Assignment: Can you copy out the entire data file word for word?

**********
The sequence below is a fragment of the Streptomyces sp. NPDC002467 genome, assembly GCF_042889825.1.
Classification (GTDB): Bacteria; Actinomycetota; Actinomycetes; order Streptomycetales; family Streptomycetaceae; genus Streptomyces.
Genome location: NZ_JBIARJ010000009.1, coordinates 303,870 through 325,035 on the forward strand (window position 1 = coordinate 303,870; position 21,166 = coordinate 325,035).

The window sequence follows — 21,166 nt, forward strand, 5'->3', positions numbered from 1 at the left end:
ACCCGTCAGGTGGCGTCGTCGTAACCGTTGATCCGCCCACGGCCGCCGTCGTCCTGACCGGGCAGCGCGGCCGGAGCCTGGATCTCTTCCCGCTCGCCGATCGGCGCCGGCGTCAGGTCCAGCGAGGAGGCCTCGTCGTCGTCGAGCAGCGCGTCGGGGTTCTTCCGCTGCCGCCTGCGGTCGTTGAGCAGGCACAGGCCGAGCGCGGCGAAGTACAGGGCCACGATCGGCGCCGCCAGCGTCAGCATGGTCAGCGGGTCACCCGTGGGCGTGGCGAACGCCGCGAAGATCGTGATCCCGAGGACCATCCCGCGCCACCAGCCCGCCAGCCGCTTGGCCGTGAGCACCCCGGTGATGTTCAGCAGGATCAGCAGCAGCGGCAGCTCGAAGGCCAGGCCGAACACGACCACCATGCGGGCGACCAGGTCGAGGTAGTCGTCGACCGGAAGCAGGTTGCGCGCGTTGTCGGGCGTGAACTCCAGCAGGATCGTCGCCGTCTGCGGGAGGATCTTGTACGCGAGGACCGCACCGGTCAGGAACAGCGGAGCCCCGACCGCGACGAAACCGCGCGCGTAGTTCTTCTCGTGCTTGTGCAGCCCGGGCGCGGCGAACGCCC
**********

The sequence below is a fragment of the Streptomyces sp. NPDC002467 genome, assembly GCF_042889825.1.
Classification (GTDB): Bacteria; Actinomycetota; Actinomycetes; order Streptomycetales; family Streptomycetaceae; genus Streptomyces.
Genome location: NZ_JBIARJ010000009.1, coordinates 303,870 through 325,035 on the forward strand (window position 1 = coordinate 303,870; position 21,166 = coordinate 325,035).

The window sequence follows — 21,166 nt, forward strand, 5'->3', positions numbered from 1 at the left end:
ACCCGTCAGGTGGCGTCGTCGTAACCGTTGATCCGCCCACGGCCGCCGTCGTCCTGACCGGGCAGCGCGGCCGGAGCCTGGATCTCTTCCCGCTCGCCGATCGGCGCCGGCGTCAGGTCCAGCGAGGAGGCCTCGTCGTCGTCGAGCAGCGCGTCGGGGTTCTTCCGCTGCCGCCTGCGGTCGTTGAGCAGGCACAGGCCGAGCGCGGCGAAGTACAGGGCCACGATCGGCGCCGCCAGCGTCAGCATGGTCAGCGGGTCACCCGTGGGCGTGGCGAACGCCGCGAAGATCGTGATCCCGAGGACCATCCCGCGCCACCAGCCCGCCAGCCGCTTGGCCGTGAGCACCCCGGTGATGTTCAGCAGGATCAGCAGCAGCGGCAGCTCGAAGGCCAGGCCGAACACGACCACCATGCGGGCGACCAGGTCGAGGTAGTCGTCGACCGGAAGCAGGTTGCGCGCGTTGTCGGGCGTGAACTCCAGCAGGATCGTCGCCGTCTGCGGGAGGATCTTGTACGCGAGGACCGCACCGGTCAGGAACAGCGGAGCCCCGACCGCGACGAAACCGCGCGCGTAGTTCTTCTCGTGCTTGTGCAGCCCGGGCGCGGCGAACGCCC